Throughout the entirety of the rigorous recruitment for the nation’s No. 2 overall prospect, Myles Turner, the Texas Longhorns have been one of the few true favorites from the jump. As the lone major undecided recruit left, it has seemingly become a three-horse race between Texas, Kansas and the dark horse SMU. But for Longhorns head coach Rick Barnes, this is a recruit he can simply not miss out on.
Over the past few seasons, Barnes has missed out on countless elite in-state recruits, including last year’s recruitment of Julius Randle, who had Texas in his consideration until his final commitment to Kentucky. Of course Barnes proved to us this year he doesn’t need the top talent to compete, as he won Big 12 Coach of the Year honors with a mediocre team to say the least from a talent standpoint.
But only a year after Barnes found himself on the hot seat in Austin after the program complied a horrid 16-18 record during his 2012-13 campaign, he has again raised the basketball standard and will be expected to eclipse that yet again with his entire team returning next season, including freshman standout Isaiah Taylor and sophomore big man Cameron Ridley. The perfect remedy and basketball savior Barnes is searching for in order to become an elite program once again is the aforementioned Turner.
The last time Barnes found himself heavily recruiting a No. 2 overall player, NBA superstar Kevin Durant proudly wore the name “Texas” across the front of his jersey. It’s starting to look like it can be a storybook ending for Barnes and Turner alike with the 7-footer being a lifelong Texas and Durant fan. Factor in Turner’s parent wanting the high school phenom to stay relatively close to home and you have all the ingredients of Barnes once again landing a program changer in Austin.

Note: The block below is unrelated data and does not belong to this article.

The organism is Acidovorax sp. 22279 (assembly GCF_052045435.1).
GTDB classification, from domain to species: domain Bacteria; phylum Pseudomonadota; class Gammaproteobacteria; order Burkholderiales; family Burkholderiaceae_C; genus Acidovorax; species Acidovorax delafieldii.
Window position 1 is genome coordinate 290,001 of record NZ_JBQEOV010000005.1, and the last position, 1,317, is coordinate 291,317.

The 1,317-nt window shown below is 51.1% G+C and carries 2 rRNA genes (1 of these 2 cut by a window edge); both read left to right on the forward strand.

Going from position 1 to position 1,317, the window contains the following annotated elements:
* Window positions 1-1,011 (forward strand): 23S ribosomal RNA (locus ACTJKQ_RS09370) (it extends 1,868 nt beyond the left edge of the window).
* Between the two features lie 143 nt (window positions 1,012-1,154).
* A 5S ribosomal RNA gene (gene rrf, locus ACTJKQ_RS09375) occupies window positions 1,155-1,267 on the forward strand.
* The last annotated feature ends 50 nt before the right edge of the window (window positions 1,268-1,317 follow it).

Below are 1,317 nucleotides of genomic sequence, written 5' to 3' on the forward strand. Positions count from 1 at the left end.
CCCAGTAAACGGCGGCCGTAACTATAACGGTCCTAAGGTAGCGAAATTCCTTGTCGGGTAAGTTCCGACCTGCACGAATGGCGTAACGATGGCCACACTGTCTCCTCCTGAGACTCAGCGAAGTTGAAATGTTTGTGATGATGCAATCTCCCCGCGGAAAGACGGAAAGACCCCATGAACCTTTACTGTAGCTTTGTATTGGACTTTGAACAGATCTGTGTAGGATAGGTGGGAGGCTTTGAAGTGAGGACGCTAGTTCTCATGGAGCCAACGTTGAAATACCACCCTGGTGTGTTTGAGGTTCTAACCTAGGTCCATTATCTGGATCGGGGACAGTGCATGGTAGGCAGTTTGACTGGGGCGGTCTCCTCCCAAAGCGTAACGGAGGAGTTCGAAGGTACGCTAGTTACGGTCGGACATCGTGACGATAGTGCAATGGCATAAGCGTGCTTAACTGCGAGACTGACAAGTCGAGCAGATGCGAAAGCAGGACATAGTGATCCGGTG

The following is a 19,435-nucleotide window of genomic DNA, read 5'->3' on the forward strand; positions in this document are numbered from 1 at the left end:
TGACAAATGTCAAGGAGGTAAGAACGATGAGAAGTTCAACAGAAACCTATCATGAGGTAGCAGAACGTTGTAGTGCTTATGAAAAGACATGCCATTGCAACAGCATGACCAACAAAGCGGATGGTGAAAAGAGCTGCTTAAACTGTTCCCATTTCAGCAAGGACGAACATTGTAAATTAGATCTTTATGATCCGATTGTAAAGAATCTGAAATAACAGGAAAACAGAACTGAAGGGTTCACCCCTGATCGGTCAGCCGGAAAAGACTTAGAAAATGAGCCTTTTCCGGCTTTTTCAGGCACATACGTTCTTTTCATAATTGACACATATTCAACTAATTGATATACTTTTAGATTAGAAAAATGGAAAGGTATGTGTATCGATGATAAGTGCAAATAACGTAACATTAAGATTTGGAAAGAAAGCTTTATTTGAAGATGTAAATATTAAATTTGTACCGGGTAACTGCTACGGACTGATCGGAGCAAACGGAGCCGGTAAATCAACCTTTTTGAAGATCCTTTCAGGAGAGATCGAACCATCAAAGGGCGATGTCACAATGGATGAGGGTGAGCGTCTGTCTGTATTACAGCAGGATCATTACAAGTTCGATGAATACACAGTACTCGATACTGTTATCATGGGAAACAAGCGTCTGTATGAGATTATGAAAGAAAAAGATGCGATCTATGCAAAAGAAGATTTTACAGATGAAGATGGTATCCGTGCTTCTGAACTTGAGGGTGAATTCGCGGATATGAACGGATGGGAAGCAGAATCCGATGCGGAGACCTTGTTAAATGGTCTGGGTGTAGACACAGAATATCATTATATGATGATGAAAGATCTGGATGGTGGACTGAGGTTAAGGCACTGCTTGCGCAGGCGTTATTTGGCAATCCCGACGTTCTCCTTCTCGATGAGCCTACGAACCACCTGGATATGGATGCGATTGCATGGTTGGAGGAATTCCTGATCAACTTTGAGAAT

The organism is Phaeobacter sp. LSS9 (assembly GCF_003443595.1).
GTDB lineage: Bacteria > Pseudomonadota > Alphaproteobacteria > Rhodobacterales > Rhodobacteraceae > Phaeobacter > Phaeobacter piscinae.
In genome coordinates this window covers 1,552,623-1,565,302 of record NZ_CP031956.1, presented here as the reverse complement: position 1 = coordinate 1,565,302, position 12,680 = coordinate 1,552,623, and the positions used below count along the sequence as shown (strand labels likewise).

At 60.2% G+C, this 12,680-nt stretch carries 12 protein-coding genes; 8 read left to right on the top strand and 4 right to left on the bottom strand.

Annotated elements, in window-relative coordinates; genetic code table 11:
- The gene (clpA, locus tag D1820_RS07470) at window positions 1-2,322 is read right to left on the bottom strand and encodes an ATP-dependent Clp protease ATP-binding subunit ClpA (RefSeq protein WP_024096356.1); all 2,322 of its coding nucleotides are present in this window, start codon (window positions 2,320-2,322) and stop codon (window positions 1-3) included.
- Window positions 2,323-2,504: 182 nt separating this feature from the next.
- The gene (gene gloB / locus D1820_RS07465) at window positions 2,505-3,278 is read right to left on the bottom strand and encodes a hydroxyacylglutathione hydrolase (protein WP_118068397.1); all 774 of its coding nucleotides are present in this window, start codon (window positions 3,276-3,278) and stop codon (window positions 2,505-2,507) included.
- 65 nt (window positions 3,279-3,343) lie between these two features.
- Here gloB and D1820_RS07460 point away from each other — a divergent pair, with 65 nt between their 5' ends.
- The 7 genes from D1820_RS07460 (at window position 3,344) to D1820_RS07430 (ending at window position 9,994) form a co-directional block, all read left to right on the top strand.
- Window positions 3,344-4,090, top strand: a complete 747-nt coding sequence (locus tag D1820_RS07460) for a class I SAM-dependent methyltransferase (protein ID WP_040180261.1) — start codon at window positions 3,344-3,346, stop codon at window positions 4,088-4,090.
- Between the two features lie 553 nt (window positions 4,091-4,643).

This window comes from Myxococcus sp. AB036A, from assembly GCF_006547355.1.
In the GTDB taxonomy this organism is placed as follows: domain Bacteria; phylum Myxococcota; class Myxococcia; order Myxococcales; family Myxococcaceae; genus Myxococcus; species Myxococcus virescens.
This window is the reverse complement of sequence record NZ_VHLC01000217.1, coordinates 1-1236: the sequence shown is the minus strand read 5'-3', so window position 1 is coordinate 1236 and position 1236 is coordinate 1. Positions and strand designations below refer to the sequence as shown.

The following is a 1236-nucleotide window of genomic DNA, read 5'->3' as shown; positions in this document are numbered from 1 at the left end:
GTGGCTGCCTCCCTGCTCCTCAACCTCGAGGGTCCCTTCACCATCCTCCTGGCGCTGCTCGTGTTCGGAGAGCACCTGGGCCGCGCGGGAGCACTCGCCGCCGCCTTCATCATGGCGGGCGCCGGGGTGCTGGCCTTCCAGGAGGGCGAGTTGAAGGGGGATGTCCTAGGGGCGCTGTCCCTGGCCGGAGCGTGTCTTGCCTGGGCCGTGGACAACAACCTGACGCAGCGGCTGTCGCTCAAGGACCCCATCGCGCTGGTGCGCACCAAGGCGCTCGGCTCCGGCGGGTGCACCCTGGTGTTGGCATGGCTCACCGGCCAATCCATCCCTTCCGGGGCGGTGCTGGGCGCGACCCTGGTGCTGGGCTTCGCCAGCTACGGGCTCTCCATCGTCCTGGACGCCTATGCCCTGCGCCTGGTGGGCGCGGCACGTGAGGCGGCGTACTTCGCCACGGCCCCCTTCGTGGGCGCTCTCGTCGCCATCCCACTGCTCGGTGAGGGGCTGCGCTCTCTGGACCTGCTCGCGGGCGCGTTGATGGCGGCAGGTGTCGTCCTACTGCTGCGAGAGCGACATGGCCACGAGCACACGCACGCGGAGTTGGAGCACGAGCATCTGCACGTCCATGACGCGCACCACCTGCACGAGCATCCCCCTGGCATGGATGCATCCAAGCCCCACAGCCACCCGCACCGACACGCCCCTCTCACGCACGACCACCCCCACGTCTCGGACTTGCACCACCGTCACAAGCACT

But outside of the recruitment process itself, Turner to Texas makes sense for both parties. For the Longhorns, after overcoming their underdog role and finishing the season with a 24-11 record after a heartbreaking loss to Michigan in the third round of the NCAA Tournament, Texas is projected to be a top-15 team next season and the only missing piece is a star player. The Horns have the perfect combination of youth and experience with their stud point guard Taylor leading the way. With the development that will take place within this feisty and competitive team during the offseason, adding Turner to the mix would give Texas a very realistic chance of cutting down the nets next season.
For Turner, the benefits of becoming a Longhorn are numerous. As I previously mentioned, Turner grew up as a Texas and Durant fan. Although this seems minuscule, this would reap serious benefits for the big man. Anybody who has followed Turner’s game knows he is the farthest thing from a traditional post-player, as he likes to stretch the floor and shoot from outside, which he does exceptionally well. Durant finds himself back around the Texas program every offseason to work with the current players, and allowing Turner to develop and be mentored by the former Longhorns star would help him become the scoring juggernaut many believe he can be. On top of being under Durant’s guidance and being the focal point of the team, Turner will have a great “team-oriented” supporting cast around him. Whether it’s Kansas, Duke, SMU or wherever else Turner may land, he will have to share the spotlight with numerous other All-Americans. At Texas, Barnes has instilled a gritty, competitive and winning mentality within a team that would be a great supporting cast for Turner’s star capability.
It makes sense for both sides in various aspects, but the agony of waiting for the commitment by Turner continues. He has announced that he will make his decision Apr. 30,which gives Barnes two more weeks to sell the benefits of the burnt orange to the Dallas native. But if my prediction plays out to be true, Texas will have the star they are searching for in the 7-foot Turner to kick next season off.